Image for Biutiful

A middle-aged grifter living amongst Barcelona’s criminal underworld, trying to raise two young children, Uxbal (Bardem) is blessed/cursed with a psychic ability to see the spirits of the dead. Diagnosed with cancer, he is given two months to live, and se


With their Oscar nomination for 2006’s Babel, the interlinked narratives of Guillermo Arriaga and Alejandro González Iñárritu had reached an impasse. Now solo, Iñárritu has ditched the time-scrambling narratives and travelogue editing. Biutiful is set in Barcelona and stars Javier Bardem. It’s the same city and lead actor as in Vicky Cristina Barcelona, and whether by fluke or design, that’s a nice detail, as if Iñárritu were presenting the grim horror behind Woody Allen’s travelogue soufflé. This Barcelona is a lawless underworld, populated by immigrants and ghosts, flightless souls caught between life and death who whisper final confessions to black market grifter Uxbal, who then passes on the information to the mourning families, for cash.

Moving as if carrying a profound spiritual weight, Bardem imbues Uxbal’s underworld dealings with a weary dignity, adding complexity, depth and quiet humanity to a role that could so easily have been ‘unlucky dying criminal’.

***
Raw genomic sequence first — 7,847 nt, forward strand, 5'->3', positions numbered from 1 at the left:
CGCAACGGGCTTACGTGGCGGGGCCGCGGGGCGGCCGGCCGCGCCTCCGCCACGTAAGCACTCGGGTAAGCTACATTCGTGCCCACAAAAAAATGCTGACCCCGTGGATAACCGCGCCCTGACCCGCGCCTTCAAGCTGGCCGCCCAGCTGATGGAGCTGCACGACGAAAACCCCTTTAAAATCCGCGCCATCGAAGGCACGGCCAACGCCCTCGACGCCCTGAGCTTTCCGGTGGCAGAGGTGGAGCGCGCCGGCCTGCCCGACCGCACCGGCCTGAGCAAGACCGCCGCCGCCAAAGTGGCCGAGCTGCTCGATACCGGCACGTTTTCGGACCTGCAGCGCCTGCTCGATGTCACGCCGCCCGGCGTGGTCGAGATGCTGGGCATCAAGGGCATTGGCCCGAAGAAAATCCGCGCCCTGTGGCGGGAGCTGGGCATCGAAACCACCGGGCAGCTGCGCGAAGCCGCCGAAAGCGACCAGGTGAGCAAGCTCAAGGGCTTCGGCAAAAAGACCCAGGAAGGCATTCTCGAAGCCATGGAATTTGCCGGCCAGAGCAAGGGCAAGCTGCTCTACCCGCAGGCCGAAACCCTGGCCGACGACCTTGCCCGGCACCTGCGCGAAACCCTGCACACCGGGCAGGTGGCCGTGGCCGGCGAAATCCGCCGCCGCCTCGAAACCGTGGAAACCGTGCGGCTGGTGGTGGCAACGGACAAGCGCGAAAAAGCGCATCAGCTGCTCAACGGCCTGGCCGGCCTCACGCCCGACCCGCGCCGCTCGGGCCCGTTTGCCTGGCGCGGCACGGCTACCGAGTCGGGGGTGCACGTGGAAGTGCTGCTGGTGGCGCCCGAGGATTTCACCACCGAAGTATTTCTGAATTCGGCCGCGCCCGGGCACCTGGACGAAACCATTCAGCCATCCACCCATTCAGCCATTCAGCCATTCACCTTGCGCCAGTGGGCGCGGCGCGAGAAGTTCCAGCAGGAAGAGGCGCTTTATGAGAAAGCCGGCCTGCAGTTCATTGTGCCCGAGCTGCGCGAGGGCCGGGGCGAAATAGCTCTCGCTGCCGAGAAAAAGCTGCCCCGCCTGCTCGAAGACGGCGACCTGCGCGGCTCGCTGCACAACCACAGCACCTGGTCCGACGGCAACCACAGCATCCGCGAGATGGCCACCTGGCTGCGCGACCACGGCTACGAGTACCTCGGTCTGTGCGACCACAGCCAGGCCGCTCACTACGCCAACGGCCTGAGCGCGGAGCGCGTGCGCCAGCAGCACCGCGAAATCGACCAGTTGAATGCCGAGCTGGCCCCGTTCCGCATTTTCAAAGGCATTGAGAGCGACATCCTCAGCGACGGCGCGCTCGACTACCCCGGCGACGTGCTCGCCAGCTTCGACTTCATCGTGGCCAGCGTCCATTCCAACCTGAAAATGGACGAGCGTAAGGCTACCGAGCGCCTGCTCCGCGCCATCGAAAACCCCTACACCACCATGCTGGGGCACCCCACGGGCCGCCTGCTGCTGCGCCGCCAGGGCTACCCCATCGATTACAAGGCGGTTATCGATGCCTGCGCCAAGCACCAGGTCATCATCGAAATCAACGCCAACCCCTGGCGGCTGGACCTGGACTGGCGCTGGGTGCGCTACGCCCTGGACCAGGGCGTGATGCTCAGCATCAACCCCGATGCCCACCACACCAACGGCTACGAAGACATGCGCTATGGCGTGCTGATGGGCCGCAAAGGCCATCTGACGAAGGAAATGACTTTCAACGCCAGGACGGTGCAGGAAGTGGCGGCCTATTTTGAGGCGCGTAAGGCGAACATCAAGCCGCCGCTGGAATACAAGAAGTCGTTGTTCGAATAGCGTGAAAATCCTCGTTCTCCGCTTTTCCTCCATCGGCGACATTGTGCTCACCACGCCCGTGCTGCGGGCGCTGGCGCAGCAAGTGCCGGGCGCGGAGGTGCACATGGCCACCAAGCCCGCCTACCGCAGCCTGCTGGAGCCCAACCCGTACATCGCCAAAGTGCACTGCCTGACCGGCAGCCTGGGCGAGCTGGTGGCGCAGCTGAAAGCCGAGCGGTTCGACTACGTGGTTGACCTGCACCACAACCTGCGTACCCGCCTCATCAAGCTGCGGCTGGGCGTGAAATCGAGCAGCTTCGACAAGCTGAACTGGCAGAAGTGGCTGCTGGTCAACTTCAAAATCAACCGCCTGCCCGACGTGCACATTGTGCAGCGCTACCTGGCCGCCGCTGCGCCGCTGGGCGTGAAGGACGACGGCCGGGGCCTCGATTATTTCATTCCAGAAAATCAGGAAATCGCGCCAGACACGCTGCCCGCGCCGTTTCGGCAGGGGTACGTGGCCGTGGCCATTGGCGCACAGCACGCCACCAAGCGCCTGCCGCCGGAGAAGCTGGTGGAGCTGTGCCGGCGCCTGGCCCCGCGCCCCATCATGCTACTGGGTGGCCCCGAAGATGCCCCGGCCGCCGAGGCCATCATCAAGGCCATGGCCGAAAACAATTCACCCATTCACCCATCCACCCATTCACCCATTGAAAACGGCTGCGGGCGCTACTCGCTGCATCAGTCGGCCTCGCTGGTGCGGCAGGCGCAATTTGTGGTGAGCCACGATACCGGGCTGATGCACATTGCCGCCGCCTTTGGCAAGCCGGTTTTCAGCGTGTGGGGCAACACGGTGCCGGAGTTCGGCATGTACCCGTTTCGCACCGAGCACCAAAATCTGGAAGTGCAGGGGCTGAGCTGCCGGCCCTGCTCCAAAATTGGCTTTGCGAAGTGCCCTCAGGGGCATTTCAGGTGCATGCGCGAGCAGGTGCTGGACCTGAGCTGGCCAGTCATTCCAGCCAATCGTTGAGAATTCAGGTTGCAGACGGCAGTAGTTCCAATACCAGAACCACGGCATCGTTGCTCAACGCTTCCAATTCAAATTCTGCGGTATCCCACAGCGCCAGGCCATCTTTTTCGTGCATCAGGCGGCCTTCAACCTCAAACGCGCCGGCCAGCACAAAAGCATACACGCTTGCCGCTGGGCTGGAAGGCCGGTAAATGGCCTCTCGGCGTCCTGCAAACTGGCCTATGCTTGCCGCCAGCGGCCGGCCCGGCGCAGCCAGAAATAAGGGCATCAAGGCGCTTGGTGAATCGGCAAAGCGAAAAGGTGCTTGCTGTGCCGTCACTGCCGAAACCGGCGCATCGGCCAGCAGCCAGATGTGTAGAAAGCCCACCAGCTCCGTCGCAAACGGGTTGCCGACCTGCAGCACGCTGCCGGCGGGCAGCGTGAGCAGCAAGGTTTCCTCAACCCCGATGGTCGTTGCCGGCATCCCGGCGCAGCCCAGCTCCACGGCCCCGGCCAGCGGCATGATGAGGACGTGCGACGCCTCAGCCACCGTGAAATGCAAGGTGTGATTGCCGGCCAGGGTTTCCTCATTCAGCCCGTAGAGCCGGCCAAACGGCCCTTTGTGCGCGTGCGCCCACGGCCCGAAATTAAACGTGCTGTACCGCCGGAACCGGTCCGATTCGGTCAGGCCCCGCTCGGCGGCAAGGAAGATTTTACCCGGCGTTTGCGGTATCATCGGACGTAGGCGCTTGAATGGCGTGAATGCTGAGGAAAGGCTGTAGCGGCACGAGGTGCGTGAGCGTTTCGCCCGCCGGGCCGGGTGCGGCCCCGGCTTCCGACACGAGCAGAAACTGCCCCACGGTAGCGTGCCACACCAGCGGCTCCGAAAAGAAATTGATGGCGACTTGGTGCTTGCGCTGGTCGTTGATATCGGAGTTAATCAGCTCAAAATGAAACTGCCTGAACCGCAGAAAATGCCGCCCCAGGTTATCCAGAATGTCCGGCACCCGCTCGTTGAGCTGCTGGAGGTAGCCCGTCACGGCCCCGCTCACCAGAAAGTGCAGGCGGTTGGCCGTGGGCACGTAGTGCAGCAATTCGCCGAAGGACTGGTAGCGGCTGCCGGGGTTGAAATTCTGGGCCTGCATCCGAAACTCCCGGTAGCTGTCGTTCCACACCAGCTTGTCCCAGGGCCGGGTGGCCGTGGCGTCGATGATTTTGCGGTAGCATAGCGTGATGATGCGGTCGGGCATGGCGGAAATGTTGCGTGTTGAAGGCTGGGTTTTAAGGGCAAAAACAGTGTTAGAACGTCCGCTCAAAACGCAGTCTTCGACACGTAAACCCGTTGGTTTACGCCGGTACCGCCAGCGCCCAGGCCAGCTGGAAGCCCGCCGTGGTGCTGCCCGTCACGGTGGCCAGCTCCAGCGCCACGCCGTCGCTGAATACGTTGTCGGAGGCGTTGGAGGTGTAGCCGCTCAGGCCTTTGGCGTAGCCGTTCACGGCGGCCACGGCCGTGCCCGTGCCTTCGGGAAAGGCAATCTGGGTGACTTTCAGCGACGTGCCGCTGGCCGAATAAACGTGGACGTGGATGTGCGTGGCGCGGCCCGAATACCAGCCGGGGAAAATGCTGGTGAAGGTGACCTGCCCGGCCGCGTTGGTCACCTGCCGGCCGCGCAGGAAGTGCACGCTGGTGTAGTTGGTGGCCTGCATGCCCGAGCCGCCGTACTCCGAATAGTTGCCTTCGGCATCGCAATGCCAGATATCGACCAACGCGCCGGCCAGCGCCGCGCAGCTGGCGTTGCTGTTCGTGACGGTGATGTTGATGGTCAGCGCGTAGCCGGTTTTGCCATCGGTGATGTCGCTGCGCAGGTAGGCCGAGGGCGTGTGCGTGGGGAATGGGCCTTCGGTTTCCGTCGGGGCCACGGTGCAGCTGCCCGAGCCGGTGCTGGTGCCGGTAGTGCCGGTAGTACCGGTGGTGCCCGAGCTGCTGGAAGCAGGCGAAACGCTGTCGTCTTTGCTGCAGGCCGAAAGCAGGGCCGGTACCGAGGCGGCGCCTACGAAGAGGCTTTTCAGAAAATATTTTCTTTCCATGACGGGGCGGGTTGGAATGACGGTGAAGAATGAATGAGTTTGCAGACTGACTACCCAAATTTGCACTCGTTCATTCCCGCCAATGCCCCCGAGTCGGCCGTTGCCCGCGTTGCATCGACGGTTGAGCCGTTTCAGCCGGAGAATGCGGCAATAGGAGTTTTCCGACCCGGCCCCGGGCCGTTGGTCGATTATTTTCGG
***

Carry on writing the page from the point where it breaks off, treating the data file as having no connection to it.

Described as modern parables, Iñárritu’s ‘Arriaga trilogy’ often felt like showreels of merciless Fate, the high-end Final Destination. Here, Biutiful’s focus on a single location and character has a profound effect. Filmed with handheld cameras, saturated in the blues and oranges of urban sunsets, Uxbal’s progress through this phantasmal ghetto, along the margins of life and death, is like watching some ‘sovereign debt’ Pilgrim’s Progress, an everyman in extremis battling through an apocalyptic modern Europe.

Be warned, however: it is a battle. Iñárritu’s split with Arriaga hasn’t lessened his love of ill fortune. The mostly non-professional cast are excellent, but the film’s parade of callousness and ruination makes for heavy going: those schooled in 1970s public information films will know what happens when Uxbal installs cheap gas fires in the basement quarters of some Chinese sweat-shop workers.

But, in the end, the film’s eerie mood of magical realism and Bardem’s enigmatically human performance edges Biutiful away from the grim fatalism of yore and towards a new kind of greatness.

Iñárritu has made a modern classical tragedy and, in Javier Bardem, he has found his first authentic hero; a character caught up in an intricate web of events he cannot extricate himself from.